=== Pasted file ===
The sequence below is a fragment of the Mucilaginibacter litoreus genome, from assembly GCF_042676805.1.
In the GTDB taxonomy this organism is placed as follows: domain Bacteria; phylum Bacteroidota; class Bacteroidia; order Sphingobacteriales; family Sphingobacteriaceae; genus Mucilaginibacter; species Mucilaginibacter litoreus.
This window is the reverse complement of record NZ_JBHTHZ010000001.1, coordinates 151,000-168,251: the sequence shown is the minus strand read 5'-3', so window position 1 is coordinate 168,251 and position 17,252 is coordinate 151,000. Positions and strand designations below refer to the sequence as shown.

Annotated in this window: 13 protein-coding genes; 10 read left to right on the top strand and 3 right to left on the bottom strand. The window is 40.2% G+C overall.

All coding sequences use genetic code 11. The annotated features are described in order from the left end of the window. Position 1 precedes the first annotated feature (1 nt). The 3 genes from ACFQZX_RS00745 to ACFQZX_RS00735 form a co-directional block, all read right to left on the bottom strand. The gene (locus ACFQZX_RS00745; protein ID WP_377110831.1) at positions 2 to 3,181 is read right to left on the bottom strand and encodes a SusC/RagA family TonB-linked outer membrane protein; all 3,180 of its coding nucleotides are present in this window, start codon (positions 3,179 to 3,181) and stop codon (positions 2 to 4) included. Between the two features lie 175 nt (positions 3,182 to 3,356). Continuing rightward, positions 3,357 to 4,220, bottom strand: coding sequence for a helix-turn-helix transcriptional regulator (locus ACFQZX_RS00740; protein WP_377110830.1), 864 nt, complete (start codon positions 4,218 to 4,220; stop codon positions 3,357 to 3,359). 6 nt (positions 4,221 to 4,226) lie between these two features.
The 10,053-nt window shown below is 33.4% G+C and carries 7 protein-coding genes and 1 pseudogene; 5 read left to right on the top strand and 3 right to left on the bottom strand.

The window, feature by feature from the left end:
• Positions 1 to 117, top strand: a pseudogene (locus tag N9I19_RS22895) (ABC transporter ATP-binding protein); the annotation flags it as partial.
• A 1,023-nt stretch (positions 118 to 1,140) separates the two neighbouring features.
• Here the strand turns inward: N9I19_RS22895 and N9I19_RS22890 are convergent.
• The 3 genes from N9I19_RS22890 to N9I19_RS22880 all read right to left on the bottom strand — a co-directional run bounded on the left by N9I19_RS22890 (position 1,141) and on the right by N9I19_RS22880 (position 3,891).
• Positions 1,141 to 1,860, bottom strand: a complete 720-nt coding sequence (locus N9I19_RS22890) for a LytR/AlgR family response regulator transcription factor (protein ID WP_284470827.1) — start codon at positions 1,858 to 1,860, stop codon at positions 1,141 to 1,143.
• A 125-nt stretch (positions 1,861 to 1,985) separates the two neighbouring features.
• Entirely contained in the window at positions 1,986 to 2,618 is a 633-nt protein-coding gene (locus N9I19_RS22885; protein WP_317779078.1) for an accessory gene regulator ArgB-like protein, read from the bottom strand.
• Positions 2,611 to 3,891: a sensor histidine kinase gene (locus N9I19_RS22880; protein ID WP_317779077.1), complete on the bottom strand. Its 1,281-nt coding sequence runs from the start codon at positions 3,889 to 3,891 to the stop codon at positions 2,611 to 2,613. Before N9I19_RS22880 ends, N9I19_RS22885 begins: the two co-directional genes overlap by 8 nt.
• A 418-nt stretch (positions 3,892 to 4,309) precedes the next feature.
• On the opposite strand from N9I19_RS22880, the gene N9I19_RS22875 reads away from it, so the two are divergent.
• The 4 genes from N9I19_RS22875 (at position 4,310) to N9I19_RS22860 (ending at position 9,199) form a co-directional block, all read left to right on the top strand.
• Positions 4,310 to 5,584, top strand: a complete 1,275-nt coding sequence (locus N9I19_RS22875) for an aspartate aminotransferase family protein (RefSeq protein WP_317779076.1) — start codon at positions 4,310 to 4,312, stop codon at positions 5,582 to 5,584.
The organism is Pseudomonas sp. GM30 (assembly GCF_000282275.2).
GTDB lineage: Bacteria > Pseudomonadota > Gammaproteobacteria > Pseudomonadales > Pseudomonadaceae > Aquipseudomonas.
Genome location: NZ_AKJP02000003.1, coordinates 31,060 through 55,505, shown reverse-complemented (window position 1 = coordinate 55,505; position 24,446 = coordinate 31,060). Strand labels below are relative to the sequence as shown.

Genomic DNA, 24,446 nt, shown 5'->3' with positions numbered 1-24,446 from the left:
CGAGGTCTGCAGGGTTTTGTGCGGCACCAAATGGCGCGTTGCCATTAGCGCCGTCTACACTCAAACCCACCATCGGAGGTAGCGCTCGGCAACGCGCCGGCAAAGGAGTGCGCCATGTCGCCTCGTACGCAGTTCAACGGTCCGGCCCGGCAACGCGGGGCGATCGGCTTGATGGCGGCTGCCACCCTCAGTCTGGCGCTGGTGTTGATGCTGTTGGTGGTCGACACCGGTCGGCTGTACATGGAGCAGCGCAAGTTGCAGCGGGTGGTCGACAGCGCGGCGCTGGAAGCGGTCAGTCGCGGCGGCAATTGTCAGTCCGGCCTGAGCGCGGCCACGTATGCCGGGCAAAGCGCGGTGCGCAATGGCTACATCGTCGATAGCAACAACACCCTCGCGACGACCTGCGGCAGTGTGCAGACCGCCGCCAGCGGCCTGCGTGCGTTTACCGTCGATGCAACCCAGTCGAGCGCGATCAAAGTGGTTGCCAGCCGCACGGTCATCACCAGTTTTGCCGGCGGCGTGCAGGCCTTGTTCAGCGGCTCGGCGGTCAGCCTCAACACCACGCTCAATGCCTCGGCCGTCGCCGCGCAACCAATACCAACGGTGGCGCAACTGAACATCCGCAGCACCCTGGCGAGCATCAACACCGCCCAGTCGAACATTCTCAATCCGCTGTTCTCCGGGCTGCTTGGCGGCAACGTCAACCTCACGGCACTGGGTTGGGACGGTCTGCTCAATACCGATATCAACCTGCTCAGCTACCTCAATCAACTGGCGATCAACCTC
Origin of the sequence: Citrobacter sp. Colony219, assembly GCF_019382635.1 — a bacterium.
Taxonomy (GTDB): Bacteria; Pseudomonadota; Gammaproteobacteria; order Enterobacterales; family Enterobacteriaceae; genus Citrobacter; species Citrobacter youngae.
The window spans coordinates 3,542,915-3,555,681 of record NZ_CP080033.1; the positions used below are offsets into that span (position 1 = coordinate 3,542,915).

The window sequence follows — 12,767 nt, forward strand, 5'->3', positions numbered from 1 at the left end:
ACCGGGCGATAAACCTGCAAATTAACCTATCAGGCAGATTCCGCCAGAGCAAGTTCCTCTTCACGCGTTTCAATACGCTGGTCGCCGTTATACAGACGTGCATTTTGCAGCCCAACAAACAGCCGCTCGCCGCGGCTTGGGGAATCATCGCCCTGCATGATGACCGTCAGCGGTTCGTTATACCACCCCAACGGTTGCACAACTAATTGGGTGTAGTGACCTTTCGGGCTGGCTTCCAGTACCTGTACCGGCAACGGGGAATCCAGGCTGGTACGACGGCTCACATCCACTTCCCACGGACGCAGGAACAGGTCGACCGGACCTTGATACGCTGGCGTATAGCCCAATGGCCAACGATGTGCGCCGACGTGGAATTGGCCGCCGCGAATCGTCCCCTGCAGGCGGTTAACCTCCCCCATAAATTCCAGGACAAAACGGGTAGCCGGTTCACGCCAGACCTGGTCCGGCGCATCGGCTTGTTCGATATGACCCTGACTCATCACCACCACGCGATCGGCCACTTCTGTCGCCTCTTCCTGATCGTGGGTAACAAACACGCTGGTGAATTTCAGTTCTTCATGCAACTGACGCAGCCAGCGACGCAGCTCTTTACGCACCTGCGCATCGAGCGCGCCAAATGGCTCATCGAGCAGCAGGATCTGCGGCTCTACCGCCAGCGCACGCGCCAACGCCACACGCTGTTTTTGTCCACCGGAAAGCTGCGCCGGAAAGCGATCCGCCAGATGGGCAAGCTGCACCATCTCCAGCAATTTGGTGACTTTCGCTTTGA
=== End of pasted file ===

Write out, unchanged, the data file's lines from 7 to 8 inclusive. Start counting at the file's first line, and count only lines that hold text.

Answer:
The window, feature by feature from the left end:
• Positions 1 to 117, top strand: a pseudogene (locus tag N9I19_RS22895) (ABC transporter ATP-binding protein); the annotation flags it as partial.